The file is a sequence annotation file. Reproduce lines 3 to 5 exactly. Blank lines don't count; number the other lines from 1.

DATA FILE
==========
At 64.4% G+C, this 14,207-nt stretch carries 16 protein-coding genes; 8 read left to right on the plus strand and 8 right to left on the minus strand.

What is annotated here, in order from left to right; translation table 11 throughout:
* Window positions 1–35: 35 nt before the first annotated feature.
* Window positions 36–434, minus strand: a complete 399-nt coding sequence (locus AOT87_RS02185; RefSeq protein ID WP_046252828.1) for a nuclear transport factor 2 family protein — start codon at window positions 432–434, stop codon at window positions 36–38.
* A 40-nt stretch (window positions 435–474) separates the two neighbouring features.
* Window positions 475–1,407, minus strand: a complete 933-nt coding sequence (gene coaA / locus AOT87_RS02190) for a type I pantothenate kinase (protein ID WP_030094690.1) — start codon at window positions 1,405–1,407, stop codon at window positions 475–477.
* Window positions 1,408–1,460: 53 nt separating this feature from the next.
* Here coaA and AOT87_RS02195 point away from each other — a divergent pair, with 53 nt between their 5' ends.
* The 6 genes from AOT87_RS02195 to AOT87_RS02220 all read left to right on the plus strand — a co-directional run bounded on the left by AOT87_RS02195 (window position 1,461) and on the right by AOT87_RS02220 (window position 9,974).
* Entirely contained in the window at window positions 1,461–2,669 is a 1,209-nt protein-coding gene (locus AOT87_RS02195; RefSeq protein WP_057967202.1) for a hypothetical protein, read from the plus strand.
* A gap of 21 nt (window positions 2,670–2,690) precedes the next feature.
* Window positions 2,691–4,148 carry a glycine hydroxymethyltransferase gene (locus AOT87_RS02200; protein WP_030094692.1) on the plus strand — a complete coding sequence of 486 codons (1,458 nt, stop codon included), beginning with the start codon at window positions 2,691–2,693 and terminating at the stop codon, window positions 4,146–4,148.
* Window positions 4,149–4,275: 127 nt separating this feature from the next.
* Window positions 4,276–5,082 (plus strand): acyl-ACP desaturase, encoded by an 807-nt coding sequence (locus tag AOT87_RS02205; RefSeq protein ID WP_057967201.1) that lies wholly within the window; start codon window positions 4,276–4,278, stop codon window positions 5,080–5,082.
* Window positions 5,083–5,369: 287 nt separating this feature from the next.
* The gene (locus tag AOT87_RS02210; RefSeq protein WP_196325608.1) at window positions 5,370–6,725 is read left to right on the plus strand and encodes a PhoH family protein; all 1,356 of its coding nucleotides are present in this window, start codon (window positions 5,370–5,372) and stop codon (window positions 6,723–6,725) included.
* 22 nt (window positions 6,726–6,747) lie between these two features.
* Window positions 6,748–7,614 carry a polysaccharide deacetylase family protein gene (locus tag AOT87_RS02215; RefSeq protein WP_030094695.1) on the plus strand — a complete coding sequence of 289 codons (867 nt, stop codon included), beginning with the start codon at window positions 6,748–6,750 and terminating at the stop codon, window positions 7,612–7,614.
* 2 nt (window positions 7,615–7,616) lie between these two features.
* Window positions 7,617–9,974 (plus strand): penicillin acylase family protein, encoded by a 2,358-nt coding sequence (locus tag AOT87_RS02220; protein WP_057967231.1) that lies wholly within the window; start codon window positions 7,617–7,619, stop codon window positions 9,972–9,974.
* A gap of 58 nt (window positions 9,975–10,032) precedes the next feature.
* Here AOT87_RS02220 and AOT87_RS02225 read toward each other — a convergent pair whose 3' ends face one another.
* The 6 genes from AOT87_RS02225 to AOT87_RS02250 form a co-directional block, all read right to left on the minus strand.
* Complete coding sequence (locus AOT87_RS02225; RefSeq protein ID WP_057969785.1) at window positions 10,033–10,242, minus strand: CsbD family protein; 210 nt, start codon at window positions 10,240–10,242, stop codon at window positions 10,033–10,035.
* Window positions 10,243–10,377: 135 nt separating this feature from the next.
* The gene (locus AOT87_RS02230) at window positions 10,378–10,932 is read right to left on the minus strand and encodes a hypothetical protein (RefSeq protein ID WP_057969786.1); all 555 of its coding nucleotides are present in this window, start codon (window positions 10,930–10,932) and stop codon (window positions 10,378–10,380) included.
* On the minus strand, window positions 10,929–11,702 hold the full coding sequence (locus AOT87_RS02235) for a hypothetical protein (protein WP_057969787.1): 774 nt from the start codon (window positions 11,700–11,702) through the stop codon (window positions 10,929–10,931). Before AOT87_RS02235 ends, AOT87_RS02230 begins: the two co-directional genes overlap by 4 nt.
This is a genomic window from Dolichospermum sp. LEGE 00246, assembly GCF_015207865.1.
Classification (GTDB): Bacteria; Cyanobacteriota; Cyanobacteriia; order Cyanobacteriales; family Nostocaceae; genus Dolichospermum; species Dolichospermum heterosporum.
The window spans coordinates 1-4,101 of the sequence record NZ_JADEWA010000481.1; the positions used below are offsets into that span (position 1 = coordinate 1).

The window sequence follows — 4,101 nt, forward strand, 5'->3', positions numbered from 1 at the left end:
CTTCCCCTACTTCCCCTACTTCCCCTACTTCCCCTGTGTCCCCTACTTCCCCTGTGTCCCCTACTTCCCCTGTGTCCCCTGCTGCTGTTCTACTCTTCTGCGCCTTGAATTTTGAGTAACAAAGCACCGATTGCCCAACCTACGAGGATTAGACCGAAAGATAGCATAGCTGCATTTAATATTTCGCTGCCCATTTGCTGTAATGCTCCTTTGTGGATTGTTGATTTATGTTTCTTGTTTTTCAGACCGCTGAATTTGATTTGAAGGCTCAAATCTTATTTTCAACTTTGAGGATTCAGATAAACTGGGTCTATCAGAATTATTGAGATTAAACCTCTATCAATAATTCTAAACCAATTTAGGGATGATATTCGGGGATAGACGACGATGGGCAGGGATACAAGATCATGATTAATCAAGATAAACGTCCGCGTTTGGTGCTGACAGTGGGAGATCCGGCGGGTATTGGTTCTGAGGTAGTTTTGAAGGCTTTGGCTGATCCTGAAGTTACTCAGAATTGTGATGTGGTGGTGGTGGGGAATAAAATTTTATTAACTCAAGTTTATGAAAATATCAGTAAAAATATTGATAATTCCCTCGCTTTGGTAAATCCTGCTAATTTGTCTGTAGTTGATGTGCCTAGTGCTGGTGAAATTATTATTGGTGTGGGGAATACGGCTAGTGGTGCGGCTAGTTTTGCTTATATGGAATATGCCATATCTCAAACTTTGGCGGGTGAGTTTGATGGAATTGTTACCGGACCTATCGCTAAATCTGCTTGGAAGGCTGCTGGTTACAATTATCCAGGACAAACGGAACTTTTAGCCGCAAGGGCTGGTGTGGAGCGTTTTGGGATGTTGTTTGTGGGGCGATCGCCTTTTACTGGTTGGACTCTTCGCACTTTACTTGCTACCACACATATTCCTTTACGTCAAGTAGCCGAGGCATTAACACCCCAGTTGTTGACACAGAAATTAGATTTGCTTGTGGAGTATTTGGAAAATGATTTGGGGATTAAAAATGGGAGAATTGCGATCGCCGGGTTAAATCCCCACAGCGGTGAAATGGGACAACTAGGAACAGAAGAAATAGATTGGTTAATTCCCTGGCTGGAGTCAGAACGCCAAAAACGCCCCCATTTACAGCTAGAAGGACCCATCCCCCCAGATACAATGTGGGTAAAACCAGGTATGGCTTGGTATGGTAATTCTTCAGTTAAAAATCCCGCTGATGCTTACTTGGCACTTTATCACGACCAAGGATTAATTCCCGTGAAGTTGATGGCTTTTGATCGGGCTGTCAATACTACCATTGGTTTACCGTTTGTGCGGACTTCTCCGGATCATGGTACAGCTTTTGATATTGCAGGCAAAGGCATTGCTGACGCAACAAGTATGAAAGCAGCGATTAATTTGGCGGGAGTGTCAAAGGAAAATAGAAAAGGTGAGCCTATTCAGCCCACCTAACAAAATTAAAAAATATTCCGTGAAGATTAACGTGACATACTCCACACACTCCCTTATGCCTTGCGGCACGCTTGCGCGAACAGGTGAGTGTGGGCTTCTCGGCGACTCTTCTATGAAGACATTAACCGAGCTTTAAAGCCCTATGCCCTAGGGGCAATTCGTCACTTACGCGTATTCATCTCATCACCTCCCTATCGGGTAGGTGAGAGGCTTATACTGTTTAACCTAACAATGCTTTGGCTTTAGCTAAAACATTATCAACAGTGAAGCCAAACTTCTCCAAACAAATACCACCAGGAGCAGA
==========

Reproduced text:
* Window positions 1–35: 35 nt before the first annotated feature.
* Window positions 36–434, minus strand: a complete 399-nt coding sequence (locus AOT87_RS02185; RefSeq protein ID WP_046252828.1) for a nuclear transport factor 2 family protein — start codon at window positions 432–434, stop codon at window positions 36–38.
* A 40-nt stretch (window positions 435–474) separates the two neighbouring features.